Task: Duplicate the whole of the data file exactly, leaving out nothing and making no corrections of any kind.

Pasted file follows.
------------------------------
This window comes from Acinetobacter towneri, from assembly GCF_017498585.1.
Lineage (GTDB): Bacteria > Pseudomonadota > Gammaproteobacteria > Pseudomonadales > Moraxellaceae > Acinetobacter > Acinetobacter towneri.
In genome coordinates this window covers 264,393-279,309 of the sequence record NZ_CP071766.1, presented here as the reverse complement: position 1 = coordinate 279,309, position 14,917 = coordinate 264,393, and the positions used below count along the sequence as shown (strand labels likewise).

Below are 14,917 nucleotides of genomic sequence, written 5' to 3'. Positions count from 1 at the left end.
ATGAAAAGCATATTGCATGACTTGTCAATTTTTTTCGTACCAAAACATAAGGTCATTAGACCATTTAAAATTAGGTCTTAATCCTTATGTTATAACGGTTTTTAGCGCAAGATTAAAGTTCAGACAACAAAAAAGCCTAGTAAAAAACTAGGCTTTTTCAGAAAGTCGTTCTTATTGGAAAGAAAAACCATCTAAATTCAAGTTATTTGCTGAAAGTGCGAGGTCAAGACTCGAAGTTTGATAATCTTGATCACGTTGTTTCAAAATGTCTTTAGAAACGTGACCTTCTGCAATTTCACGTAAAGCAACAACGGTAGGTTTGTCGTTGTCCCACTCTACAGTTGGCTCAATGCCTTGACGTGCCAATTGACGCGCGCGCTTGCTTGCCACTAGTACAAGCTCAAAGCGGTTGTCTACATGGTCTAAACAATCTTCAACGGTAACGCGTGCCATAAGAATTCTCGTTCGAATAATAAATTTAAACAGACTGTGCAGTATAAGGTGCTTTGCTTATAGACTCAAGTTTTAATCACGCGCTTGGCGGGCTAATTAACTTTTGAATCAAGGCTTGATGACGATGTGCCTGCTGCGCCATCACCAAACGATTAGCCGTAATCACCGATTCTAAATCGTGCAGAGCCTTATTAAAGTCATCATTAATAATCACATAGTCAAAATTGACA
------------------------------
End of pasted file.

This window comes from Acinetobacter towneri, from assembly GCF_017498585.1.
Lineage (GTDB): Bacteria > Pseudomonadota > Gammaproteobacteria > Pseudomonadales > Moraxellaceae > Acinetobacter > Acinetobacter towneri.
In genome coordinates this window covers 264,393-279,309 of the sequence record NZ_CP071766.1, presented here as the reverse complement: position 1 = coordinate 279,309, position 14,917 = coordinate 264,393, and the positions used below count along the sequence as shown (strand labels likewise).

Below are 14,917 nucleotides of genomic sequence, written 5' to 3'. Positions count from 1 at the left end.
ATGAAAAGCATATTGCATGACTTGTCAATTTTTTTCGTACCAAAACATAAGGTCATTAGACCATTTAAAATTAGGTCTTAATCCTTATGTTATAACGGTTTTTAGCGCAAGATTAAAGTTCAGACAACAAAAAAGCCTAGTAAAAAACTAGGCTTTTTCAGAAAGTCGTTCTTATTGGAAAGAAAAACCATCTAAATTCAAGTTATTTGCTGAAAGTGCGAGGTCAAGACTCGAAGTTTGATAATCTTGATCACGTTGTTTCAAAATGTCTTTAGAAACGTGACCTTCTGCAATTTCACGTAAAGCAACAACGGTAGGTTTGTCGTTGTCCCACTCTACAGTTGGCTCAATGCCTTGACGTGCCAATTGACGCGCGCGCTTGCTTGCCACTAGTACAAGCTCAAAGCGGTTGTCTACATGGTCTAAACAATCTTCAACGGTAACGCGTGCCATAAGAATTCTCGTTCGAATAATAAATTTAAACAGACTGTGCAGTATAAGGTGCTTTGCTTATAGACTCAAGTTTTAATCACGCGCTTGGCGGGCTAATTAACTTTTGAATCAAGGCTTGATGACGATGTGCCTGCTGCGCCATCACCAAACGATTAGCCGTAATCACCGATTCTAAATCGTGCAGAGCCTTATTAAAGTCATCATTAATAATCACATAGTCAAAATTGACA